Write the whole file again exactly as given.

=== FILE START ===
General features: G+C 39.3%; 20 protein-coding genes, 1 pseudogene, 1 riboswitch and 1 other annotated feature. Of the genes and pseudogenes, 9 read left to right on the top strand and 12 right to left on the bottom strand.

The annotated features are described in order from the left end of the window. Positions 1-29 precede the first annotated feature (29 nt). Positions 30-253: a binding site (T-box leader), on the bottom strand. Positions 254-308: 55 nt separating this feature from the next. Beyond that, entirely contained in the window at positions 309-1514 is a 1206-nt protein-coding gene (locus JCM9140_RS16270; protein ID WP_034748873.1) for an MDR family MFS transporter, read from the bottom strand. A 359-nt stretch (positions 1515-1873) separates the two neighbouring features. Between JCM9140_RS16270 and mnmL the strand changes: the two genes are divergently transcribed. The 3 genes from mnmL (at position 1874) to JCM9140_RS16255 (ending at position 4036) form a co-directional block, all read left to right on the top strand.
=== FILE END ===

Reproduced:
General features: G+C 39.3%; 20 protein-coding genes, 1 pseudogene, 1 riboswitch and 1 other annotated feature. Of the genes and pseudogenes, 9 read left to right on the top strand and 12 right to left on the bottom strand.

The annotated features are described in order from the left end of the window. Positions 1-29 precede the first annotated feature (29 nt). Positions 30-253: a binding site (T-box leader), on the bottom strand. Positions 254-308: 55 nt separating this feature from the next. Beyond that, entirely contained in the window at positions 309-1514 is a 1206-nt protein-coding gene (locus JCM9140_RS16270; protein ID WP_034748873.1) for an MDR family MFS transporter, read from the bottom strand. A 359-nt stretch (positions 1515-1873) separates the two neighbouring features. Between JCM9140_RS16270 and mnmL the strand changes: the two genes are divergently transcribed. The 3 genes from mnmL (at position 1874) to JCM9140_RS16255 (ending at position 4036) form a co-directional block, all read left to right on the top strand.